If the client device resides in a secure environment, the client side firewall and/or proxy server may allow outbound traffic only to port 443 of the destination server. In these situations, Web traffic must communicate on port 443.
aXes and Telnet
aXes does not use Telnet. Neither the Telnet protocol nor the IBM i Telnet server need to be running when aXes is running.
Most Telnet based solutions (rich or thin clients) open two ports (port 23 and port 992) however the aXes Application Server will listen on the default port for HTTP applications (port 80) or on a user specified port.
A question often asked is, "Does using Telnet or Telnet based gateway solutions for serving IBM i applications to the Web open security breaches to the server?" This is especially relevant when some products open a combination of ports to provide session access, ODBC connectivity, Java client access and/or direct sockets access to server applications and data.
The answer is no, because even if a hacker or intruder could successfully connect to an open Telnet session (and be presented with a sign on screen), they would still need to know a user-login and password combination before being able to access the server. Correct IBM i security procedures should be in place to restrict the number of unsuccessful sign on attempts and track the intrusion attempt.
Telnet-based approaches to server access do allow a hacker to determine the type of system if they can connect to a session. This is because the session will display a server sign-on screen.
A standard security approach is to minimize the amount of information available to a potential hacker. aXes improves on the Telnet-based approach by:
- Not using Telnet (in fact the Telnet server can be disabled without affecting aXes)
- Never displaying a server sign-on screen
- Always encrypting the user ID and password (even if SSL is not used)
- Using the HTTP ports rather than the Telnet ports
Security measures aXes provides
Security is an integral part of the aXes Suite and was designed to protect your data and applications while making those applications available to remote users over the Internet using a browser. aXes supports a number of physical implementations each intended to provide different levels of scalability and performance and without compromising security. Some of the security concerns aXes addresses are the following.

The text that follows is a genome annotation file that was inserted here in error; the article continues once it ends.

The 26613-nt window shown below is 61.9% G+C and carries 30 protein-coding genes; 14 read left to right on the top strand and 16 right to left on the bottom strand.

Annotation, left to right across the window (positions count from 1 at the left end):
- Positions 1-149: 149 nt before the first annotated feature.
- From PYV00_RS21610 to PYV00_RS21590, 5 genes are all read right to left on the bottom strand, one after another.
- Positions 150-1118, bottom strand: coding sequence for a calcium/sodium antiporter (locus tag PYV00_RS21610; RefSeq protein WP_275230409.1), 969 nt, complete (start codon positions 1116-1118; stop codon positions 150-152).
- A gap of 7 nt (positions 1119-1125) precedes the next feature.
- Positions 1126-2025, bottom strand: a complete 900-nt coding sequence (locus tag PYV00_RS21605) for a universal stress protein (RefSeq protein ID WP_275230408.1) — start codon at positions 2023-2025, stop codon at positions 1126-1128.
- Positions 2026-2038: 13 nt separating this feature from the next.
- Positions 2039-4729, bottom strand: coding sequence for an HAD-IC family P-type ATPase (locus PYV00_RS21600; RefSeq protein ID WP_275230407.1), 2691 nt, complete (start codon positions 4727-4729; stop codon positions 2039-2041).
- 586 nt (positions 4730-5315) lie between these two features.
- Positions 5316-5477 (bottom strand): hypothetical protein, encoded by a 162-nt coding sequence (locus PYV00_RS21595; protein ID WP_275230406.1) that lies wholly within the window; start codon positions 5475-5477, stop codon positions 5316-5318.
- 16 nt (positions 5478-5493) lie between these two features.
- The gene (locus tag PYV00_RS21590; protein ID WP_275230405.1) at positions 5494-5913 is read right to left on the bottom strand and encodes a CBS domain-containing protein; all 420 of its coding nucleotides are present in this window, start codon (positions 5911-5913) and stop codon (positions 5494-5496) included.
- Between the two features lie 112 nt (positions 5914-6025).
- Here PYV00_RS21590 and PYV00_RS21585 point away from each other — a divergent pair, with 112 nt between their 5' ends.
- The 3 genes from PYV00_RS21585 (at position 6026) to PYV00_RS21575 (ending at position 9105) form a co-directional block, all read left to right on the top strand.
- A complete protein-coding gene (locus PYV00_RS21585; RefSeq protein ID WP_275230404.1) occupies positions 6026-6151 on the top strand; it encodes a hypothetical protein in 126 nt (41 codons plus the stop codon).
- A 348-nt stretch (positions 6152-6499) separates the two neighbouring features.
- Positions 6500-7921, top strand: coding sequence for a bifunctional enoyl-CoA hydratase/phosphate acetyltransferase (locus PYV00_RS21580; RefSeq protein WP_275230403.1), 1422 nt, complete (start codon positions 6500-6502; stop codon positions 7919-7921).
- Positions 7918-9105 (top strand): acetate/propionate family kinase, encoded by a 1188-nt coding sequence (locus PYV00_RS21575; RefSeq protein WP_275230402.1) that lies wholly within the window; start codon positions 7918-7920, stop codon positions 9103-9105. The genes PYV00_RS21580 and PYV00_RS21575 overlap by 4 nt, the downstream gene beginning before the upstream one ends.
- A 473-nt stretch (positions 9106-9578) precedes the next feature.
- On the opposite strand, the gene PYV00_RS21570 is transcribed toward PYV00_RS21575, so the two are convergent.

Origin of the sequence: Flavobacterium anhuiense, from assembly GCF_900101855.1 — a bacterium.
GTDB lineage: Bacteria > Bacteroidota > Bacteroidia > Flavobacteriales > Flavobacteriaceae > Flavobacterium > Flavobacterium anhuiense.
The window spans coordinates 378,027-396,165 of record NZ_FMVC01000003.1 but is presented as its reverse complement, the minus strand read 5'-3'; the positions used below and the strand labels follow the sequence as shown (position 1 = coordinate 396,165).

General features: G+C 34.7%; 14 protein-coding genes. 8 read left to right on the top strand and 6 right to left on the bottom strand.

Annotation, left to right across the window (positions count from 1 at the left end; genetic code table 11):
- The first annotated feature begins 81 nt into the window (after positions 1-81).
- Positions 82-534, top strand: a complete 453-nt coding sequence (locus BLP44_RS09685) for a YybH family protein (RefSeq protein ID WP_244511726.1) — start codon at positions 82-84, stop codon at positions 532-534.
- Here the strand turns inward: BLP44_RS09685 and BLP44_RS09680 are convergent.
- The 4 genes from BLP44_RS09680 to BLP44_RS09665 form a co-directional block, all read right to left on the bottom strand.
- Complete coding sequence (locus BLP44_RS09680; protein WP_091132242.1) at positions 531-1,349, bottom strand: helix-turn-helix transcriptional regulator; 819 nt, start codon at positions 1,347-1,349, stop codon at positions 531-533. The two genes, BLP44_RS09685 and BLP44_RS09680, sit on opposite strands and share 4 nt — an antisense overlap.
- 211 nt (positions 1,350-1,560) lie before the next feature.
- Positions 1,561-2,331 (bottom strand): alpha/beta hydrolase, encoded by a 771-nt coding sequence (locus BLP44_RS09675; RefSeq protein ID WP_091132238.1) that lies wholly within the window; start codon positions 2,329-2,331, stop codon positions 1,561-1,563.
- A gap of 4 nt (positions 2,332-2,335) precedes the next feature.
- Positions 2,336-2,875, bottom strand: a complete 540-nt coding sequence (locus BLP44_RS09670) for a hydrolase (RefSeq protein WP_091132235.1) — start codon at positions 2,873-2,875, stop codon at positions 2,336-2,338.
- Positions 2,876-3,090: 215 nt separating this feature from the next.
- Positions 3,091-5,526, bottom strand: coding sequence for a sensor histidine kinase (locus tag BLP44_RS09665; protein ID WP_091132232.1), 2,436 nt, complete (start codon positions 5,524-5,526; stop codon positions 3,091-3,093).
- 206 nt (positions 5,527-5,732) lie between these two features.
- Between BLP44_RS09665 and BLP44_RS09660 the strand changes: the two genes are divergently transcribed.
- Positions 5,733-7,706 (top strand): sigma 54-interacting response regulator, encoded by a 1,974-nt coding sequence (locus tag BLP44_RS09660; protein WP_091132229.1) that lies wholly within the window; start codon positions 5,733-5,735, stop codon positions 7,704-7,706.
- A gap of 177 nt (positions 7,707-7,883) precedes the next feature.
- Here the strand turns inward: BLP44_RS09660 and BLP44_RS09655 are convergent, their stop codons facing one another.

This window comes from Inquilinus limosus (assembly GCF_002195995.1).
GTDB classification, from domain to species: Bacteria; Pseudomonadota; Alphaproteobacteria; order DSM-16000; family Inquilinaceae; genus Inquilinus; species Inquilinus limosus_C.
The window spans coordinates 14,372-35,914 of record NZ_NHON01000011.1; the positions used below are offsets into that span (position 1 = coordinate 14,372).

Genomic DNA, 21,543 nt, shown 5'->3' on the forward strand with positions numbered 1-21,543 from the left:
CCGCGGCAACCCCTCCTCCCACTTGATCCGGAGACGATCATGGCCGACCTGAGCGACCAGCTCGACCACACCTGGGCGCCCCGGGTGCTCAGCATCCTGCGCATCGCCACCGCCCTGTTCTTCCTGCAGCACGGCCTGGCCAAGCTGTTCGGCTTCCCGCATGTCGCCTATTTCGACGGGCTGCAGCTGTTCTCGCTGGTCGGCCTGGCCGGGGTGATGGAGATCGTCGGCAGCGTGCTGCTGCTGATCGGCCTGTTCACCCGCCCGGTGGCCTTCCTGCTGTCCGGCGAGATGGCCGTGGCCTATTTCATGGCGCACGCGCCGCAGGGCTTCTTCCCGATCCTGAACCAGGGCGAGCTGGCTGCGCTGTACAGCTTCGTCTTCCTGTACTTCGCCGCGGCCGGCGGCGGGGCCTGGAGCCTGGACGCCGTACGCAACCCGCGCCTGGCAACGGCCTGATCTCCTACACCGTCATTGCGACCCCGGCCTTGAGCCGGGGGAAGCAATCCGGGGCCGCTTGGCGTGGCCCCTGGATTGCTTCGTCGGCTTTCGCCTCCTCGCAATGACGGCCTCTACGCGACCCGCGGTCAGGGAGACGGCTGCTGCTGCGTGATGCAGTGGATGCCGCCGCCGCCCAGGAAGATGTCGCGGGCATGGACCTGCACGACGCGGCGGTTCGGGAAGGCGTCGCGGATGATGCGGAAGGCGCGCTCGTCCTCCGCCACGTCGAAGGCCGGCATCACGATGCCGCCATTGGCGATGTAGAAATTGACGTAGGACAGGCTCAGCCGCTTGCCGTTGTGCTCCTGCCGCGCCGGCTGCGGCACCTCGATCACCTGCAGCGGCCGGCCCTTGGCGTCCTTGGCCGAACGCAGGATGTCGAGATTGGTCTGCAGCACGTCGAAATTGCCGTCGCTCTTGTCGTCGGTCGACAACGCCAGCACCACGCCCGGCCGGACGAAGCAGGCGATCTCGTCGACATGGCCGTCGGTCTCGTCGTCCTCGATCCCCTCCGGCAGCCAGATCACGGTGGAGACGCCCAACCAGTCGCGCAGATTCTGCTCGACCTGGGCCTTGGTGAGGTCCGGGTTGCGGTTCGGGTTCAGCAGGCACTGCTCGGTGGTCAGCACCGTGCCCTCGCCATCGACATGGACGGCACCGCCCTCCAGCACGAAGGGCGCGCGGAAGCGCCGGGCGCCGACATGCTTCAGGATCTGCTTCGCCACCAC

- aXes supports the IBM i security and authentication mechanisms up to and including the highest security level (level 50).
- User identification and passwords are encrypted before transmission and cannot be cached in the browser.
- aXes supports log-in from specific IP addresses.
- aXes supports log-in from specific device names.
- aXes provides shadowing of user sessions on the server - a service used by administrators to examine the activity of people using aXes in real time.
- aXes Application Server supports both Secure Sockets Layer (SSL) and Transport Layer Security (TLS) protocols which allow for secure authentication, encryption, non-repudiation and VPN technologies. Both SSL and VPNs prevent eavesdroppers from listening and intercepting traffic between browser and the server.
Communications traffic between the browser and aXes Application Server is compressed (GZIP) which offers two major benefits:
- Traffic is harder to monitor with sniffer devices, and
- When using SSL or VPN technologies, the amount of data transmitted between server and browser is reduced before the SSL or VPN encryption or decryption processing takes place
Compressing the traffic results in considerable savings in bandwidth and CPU cycles when using SSL or VPN technologies.
aXes Application Server secures Web pages by requiring specific read (*R) and execute (*X) authority to the underlying server files. It secures access to server directories by using Access Control Lists.